New Watchdog Analysis Shows Administration’s USPS “Sabotage” Would Disproportionately Harm Black and Latinx Americans, Indigenous Communities, and Veterans
WASHINGTON, D.C. – The Trump administration’s recent attempt to defund the USPS would have devastating consequences for Americans across the nation — with communities of color facing particularly devastating impacts. This comes as no surprise given the administration’s track record during the COVID-19 crisis: cutting unemployment benefits that largely benefit Black communities, leaving Black women out of crucial pandemic relief aid, failing to adequately test minority communities, and time-after-time scapegoating the marginalized and vulnerable for the federal government’s failed leadership.
“The Trump administration’s politicization of an essential public service would only further harm the communities already disproportionately impacted by this virus — from the Black employees relying on the USPS for gainful employment to the rural Indigenous and Latinx communities who rely on the USPS for accessible and affordable mailing,” said Kyle Herrig, president of Accountable.US. “Congress must take swift action to defend the USPS and all those it serves.”
HERE ARE THE FACTS:
For Months, Reports Have Suggested That President Trump And His Administration Have Been Working To Damage The US Postal Service In Order To “Sabotage” The Election…
“Unable to postpone the election he seems poised to lose, Donald Trump has been working to derail the mail-in voting many Americans will rely on to safely cast ballots this fall in the midst of the coronavirus pandemic.” [Vanity Fair, 08/13/20]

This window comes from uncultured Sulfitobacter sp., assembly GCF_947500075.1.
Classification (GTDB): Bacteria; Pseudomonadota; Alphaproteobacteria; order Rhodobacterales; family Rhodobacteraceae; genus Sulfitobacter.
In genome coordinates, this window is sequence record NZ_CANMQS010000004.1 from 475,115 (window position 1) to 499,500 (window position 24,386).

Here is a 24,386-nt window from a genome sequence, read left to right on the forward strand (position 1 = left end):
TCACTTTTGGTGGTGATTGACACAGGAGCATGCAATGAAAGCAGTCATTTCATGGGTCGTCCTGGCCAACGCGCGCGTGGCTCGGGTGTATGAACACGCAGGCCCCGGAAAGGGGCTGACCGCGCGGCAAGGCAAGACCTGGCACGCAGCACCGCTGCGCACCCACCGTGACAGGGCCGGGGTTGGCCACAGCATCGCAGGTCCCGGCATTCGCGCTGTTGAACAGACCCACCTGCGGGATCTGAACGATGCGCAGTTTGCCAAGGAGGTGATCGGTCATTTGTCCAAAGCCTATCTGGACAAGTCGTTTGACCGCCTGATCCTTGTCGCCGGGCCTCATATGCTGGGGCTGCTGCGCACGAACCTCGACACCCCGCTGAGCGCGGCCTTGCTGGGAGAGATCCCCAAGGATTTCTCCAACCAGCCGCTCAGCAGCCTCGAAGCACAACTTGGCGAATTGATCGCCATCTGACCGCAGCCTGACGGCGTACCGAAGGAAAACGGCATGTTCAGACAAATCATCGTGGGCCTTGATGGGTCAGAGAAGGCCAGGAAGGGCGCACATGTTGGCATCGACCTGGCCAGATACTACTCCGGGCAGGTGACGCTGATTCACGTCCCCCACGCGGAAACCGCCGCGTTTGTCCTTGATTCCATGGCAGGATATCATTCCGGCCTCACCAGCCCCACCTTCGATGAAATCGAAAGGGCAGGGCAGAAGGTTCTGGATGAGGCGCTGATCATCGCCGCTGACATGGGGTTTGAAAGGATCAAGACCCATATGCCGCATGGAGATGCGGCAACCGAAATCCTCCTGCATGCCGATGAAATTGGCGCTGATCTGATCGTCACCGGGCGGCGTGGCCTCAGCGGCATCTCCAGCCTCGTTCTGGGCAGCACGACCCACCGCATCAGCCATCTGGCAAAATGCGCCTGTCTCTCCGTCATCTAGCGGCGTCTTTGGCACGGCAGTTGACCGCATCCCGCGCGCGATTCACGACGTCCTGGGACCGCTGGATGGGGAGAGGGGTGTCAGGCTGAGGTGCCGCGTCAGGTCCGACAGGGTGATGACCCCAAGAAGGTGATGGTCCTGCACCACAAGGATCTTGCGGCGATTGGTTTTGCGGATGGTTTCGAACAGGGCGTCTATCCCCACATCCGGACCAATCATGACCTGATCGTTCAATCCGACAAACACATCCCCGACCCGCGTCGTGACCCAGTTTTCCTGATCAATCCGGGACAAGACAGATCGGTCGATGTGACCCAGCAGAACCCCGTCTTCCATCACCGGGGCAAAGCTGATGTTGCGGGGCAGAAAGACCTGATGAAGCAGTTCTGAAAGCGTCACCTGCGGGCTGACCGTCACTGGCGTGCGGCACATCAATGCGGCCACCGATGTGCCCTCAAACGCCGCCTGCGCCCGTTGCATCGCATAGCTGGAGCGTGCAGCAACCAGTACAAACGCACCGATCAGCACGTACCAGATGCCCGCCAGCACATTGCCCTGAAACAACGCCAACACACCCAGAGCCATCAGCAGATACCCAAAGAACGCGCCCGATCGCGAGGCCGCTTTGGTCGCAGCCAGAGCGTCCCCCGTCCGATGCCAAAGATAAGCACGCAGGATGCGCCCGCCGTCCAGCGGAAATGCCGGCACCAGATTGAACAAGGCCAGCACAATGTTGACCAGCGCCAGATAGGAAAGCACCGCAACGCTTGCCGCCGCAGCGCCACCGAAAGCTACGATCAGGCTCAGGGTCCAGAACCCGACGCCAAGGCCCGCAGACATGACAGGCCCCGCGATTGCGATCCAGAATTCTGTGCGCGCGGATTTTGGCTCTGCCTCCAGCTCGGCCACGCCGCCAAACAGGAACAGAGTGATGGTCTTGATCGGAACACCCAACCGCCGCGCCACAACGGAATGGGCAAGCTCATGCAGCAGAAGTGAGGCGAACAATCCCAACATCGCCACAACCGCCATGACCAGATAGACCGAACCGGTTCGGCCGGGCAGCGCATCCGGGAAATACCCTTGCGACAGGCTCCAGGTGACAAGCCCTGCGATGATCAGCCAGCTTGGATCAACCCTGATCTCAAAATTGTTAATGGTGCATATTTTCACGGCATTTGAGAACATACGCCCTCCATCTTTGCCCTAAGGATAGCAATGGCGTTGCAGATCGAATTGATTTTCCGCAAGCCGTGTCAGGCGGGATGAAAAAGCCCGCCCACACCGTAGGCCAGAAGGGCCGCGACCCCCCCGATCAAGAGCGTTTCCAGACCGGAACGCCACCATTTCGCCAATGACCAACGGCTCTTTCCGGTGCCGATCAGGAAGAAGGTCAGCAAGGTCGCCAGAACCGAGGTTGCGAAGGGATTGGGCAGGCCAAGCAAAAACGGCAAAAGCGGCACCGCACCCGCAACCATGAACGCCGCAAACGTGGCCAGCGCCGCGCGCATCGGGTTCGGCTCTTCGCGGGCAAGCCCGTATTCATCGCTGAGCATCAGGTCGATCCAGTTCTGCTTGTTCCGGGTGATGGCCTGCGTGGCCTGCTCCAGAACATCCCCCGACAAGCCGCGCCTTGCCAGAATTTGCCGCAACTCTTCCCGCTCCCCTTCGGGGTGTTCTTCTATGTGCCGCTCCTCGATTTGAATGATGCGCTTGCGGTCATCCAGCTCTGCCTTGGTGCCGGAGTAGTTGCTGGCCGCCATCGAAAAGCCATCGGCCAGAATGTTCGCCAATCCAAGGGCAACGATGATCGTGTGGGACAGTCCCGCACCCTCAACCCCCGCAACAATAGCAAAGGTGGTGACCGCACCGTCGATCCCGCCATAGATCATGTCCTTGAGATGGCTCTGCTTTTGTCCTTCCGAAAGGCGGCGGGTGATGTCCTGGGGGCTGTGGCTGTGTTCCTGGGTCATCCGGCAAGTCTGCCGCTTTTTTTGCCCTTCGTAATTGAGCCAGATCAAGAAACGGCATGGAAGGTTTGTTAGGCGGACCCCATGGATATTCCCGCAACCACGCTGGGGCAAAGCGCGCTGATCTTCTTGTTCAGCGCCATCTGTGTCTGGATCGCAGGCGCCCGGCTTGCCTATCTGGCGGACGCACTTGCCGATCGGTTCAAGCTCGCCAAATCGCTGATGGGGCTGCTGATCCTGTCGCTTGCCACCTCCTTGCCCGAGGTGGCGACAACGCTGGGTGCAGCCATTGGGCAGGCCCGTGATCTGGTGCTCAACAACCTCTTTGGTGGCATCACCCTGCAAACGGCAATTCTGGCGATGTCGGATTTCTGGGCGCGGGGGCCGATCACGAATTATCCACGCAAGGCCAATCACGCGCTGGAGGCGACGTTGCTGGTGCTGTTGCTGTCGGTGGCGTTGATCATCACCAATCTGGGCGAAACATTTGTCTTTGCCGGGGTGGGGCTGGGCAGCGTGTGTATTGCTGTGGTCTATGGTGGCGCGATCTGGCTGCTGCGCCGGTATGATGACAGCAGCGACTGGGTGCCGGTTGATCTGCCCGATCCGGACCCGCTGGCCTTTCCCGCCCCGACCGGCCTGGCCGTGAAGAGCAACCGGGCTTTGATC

…Including By Cutting Staff Hours And Decommissioning Hundreds Of High-Volume Mail Processing Machines From Facilities Across The Country…
“The US Postal Service plans to remove hundreds of high-volume mail-processing machines from facilities across the country, leading some postal workers to fear they may have less capacity to process mail during election season.” [CNN, 08/13/20]
“While the reductions come amid decreased mail volume this year and are described by some postal officials as making the service more cost-effective, the effort overlaps with other actions implemented by the Postal Service that workers have blamed for delivery delays. The new procedures were described in a July memo and include staff hours being cut.” [CNN, 08/13/20]
…But After Lawmakers Threatened To Subpoena Postmaster General DeJoy To Force Him To Testify On His Role In Subverting The Agency, He Now Is Claiming USPS Changes Will Be Postponed Until After The Election.
“House Democrats on Sunday called on Postmaster General Louis DeJoy and Postal Service board of governors Chairman Robert M. Duncan to testify at the upcoming hearing. Several House Democrats previously called for the subpoena of DeJoy, an ally of President Trump who they allege is purposely creating problems with the Postal Service to undermine the election.” [CNBC, 08/16/20]